Theriot's a much better second baseman than he his shortstop, so the good news is that he's at second base, although he's still not exactly a Gold Glover -- of course, neither is Weeks. Both garner their value with their bats, not their gloves. When healthy, Weeks is probably the better player. But he hasn't looked healthy and he was just 1 for 18 in the NLDS against the Cardinals. At the beginning of the year, this was an easy choice. Today it is, too, but it's the other way.

Shortstop: Rafael Furcal vs. Yuniesky Betancourt
 

Once the Cardinals got Furcal from the Dodgers and he returned healthy, the Cardinals were a much better team. St. Louis has gone 30-20 in games which Furcal has played. Even though his stats are a less-than-impressive .255/.316/.418 with the Cardinals, the threat he brings at the top of the lineup coupled with how much he improves the team's defense, St. Louis is better because of him. The Brewers have Yuniesky Betancourt at shortstop.

Third base: David Freese vs. Jerry Hairston Jr.
 

Freese may be one of the more underrated players the Cardinals have. While we all know about Pujols and Matt Holliday and Lance Berkman and even the likes of Molina and Theriot, Freese is a guy you have to watch in that lineup. He hit .297/.350/.441 this season, but injuries have been a problem in his career. When healthy, he's a vital part of the the team's offense after the big boppers. Hairston is a journeyman utility player -- and those are great to have. He's a fantastic role player that has been in some winning situations the last few years, but there's a reason he's moved around both on the field and to different clubhouses. He's always in demand, but he's no longer an everyday player.

Left field: Matt Holliday vs. Ryan Braun
 

If the first base matchup weren't so good, this one would be getting the headlines. Braun would be my choice for the MVP in the National League, and Holliday is one of the more underrated players in the game. Cardinals fans love to hate the guy because of what he hasn't done, while ignoring the production he has put up in a Cardinals uniform. The guy is an absolute monster. However, he's hurt right now -- and like the Theriot vs. Weeks argument, that looms large in this matchup.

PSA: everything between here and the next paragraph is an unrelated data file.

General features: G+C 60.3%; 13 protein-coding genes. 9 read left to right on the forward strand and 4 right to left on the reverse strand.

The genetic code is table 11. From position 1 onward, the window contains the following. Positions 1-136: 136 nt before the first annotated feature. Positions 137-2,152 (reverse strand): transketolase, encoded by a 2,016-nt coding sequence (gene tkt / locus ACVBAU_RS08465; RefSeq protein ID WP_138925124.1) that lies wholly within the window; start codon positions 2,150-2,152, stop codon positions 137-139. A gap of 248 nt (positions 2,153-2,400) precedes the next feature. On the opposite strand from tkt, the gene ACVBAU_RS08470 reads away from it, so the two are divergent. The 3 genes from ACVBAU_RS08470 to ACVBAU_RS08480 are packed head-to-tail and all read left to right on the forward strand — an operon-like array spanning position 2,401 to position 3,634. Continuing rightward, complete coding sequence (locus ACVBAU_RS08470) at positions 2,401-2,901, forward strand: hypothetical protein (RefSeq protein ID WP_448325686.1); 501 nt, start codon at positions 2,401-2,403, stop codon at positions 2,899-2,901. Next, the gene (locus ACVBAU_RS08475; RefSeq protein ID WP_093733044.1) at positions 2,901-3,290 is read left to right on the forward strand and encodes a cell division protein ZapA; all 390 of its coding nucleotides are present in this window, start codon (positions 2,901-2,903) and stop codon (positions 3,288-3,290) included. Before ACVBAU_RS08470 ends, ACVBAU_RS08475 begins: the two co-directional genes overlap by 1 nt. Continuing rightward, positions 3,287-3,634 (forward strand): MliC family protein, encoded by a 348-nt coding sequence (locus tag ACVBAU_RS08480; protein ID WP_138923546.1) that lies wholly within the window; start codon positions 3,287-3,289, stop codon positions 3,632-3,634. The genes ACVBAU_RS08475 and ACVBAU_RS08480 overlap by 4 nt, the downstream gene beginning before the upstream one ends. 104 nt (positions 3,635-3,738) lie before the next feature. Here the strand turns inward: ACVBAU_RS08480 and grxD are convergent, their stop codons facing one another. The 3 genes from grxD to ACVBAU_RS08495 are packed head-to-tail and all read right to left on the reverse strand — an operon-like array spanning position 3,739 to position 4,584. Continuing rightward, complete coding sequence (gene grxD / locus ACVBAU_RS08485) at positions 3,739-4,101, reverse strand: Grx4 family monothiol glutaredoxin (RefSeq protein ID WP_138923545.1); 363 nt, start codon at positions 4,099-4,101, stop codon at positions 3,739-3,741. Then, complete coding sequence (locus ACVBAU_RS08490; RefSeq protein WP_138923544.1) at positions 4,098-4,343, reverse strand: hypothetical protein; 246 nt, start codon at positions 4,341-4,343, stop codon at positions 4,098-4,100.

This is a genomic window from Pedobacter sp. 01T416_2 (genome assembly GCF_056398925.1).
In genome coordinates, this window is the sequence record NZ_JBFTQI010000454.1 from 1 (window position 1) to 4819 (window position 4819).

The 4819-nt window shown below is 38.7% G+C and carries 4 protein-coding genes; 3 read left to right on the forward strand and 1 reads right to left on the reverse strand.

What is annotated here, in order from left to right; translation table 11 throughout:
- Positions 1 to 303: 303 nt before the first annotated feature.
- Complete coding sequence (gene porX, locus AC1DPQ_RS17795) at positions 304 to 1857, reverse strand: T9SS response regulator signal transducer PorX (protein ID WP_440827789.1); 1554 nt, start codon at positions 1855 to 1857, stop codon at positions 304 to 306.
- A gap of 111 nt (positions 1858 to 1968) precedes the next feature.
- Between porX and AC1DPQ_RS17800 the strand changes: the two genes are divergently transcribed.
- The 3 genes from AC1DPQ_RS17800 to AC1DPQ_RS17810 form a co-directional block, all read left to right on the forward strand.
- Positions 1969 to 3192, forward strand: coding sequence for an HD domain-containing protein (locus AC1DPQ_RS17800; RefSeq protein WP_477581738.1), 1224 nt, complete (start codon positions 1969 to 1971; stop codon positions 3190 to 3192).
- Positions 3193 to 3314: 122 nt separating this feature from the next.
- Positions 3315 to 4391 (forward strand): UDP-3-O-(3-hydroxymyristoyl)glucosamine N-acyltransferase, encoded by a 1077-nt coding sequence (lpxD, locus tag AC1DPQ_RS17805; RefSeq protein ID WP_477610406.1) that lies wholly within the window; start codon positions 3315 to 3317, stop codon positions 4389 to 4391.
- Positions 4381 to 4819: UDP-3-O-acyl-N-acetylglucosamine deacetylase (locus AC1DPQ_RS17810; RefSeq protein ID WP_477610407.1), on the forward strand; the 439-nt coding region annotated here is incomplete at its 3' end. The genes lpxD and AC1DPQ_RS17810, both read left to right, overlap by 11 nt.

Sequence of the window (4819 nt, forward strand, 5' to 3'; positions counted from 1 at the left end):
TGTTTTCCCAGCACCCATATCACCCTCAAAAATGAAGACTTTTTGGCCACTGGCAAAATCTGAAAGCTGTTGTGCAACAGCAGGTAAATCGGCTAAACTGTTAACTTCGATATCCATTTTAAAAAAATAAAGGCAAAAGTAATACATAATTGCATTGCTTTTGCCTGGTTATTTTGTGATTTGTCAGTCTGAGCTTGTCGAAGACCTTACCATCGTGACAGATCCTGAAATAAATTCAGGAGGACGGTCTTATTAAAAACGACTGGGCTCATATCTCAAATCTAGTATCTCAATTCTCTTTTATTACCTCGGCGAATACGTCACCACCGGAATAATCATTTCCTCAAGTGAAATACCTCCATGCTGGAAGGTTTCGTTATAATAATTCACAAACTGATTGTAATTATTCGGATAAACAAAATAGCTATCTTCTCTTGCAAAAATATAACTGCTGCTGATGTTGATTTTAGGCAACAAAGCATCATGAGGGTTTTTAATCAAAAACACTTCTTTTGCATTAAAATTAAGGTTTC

Center field: John Jay vs. Nyjer Morgan/Chris Gomez
 

Morgan's the hot name right now for his outrageous and engaging personality. His Game 5 heroics even overshadowed the fact that he hit .188 in the NLDS. As bad as that is, it was better than Jay's .162. Morgan brings enough to the team to give Milwaukee the slight edge. 

Right field: Lance Berkman vs. Corey Hart
 

Hart's another one of those players who gets lost among all the other good players in this series. He hit .285/.356/.510 with 26 homers this season, much of it out of the leadoff spot. But as good of a season as he's had, it pales in comparison to the season Berkman put together. A year after it seemed like he had nothing left in the tank, he was refueled with premium, hitting .301/.412/.547 with 31 homers.

Starting pitching: Jaime Garcia, Edwin Jackson, Chris Carpenter, Kyle Lohse vs. Zack Greinke, Shaun Marcum, Yovani Gallardo, Randy Wolf
 

Both teams needed to use their best playoff pitchers on Friday, meaning the Game 3 matchup in St. Louis of Carpenter-Gallardo should be a good one. Garcia's been a different pitcher on the road (the 3.33 ERA vs. 2.92 isn't so bad, but batters are hitting a robust .313 against him away from Busch Stadium and .230 in the shadow of the arch). Lohse and Wolf are wild cards, while Greinke should pitch better than he did against the Diamondbacks. Both have their solid points and their question marks. In the end, it may be too close to call.